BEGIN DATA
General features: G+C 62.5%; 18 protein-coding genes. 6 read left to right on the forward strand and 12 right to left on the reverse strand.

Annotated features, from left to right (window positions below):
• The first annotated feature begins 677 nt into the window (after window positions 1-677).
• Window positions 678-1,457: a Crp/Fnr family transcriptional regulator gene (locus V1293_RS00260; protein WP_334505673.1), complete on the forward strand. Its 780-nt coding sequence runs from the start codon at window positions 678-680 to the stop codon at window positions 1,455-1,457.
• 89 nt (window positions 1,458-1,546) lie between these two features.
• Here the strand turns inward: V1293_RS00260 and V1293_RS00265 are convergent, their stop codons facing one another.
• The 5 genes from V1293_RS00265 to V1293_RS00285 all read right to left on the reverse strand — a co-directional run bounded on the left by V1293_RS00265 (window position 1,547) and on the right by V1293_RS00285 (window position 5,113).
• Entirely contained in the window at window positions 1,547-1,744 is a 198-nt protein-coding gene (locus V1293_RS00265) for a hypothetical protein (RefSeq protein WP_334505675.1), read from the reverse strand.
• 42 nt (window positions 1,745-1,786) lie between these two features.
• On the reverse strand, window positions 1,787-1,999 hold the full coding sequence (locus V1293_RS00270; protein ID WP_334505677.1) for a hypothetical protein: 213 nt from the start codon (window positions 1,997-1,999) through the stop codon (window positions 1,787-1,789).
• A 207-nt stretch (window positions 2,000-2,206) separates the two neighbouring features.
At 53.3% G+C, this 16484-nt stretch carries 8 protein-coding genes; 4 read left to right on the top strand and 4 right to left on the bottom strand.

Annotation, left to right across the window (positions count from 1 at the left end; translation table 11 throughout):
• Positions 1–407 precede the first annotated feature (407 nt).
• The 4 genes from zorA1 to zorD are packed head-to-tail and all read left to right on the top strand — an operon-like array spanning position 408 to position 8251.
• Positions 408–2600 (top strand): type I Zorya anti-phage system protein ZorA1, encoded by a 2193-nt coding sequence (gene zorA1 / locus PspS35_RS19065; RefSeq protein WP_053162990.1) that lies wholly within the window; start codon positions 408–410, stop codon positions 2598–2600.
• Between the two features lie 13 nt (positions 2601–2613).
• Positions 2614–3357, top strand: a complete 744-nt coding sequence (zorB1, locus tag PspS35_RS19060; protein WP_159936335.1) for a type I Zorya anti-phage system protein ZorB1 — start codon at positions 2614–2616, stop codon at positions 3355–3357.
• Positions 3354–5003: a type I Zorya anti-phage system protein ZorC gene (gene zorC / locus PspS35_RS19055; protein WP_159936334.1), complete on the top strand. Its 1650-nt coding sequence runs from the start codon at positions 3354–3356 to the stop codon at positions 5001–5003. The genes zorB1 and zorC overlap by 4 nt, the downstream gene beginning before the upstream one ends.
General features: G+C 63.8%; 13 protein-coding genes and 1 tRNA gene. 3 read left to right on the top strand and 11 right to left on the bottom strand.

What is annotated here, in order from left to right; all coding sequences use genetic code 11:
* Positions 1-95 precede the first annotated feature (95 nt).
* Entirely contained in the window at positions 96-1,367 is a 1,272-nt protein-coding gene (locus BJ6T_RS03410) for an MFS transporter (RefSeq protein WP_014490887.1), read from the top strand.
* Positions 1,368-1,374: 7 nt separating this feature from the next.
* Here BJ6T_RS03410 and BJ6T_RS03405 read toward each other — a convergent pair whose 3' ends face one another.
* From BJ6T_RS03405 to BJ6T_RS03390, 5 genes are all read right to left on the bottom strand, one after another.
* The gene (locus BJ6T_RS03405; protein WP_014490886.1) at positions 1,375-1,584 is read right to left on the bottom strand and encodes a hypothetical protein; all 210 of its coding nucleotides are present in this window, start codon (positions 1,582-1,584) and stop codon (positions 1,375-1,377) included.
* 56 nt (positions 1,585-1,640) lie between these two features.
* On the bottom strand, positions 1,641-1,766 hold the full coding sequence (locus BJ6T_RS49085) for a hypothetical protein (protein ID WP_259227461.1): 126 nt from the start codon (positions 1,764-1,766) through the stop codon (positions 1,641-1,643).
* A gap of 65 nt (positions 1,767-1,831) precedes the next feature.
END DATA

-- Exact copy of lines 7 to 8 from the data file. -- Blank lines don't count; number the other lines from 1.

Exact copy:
• The 5 genes from V1293_RS00265 to V1293_RS00285 all read right to left on the reverse strand — a co-directional run bounded on the left by V1293_RS00265 (window position 1,547) and on the right by V1293_RS00285 (window position 5,113).
• Entirely contained in the window at window positions 1,547-1,744 is a 198-nt protein-coding gene (locus V1293_RS00265) for a hypothetical protein (RefSeq protein WP_334505675.1), read from the reverse strand.